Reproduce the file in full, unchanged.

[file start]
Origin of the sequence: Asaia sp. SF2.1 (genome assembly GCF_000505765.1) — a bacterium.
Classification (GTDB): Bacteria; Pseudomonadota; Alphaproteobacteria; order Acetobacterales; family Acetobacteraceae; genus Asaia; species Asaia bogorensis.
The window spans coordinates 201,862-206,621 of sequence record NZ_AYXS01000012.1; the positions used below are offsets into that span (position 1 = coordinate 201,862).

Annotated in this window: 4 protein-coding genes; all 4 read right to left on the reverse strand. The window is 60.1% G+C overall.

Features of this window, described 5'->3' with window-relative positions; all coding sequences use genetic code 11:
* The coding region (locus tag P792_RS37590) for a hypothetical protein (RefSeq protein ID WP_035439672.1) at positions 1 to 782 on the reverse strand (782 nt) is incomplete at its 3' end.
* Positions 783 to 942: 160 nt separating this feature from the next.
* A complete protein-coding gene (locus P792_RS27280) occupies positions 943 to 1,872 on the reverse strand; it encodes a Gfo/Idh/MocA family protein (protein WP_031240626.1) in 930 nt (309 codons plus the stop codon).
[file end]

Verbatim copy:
Origin of the sequence: Asaia sp. SF2.1 (genome assembly GCF_000505765.1) — a bacterium.
Classification (GTDB): Bacteria; Pseudomonadota; Alphaproteobacteria; order Acetobacterales; family Acetobacteraceae; genus Asaia; species Asaia bogorensis.
The window spans coordinates 201,862-206,621 of sequence record NZ_AYXS01000012.1; the positions used below are offsets into that span (position 1 = coordinate 201,862).

Annotated in this window: 4 protein-coding genes; all 4 read right to left on the reverse strand. The window is 60.1% G+C overall.

Features of this window, described 5'->3' with window-relative positions; all coding sequences use genetic code 11:
* The coding region (locus tag P792_RS37590) for a hypothetical protein (RefSeq protein ID WP_035439672.1) at positions 1 to 782 on the reverse strand (782 nt) is incomplete at its 3' end.
* Positions 783 to 942: 160 nt separating this feature from the next.
* A complete protein-coding gene (locus P792_RS27280) occupies positions 943 to 1,872 on the reverse strand; it encodes a Gfo/Idh/MocA family protein (protein WP_031240626.1) in 930 nt (309 codons plus the stop codon).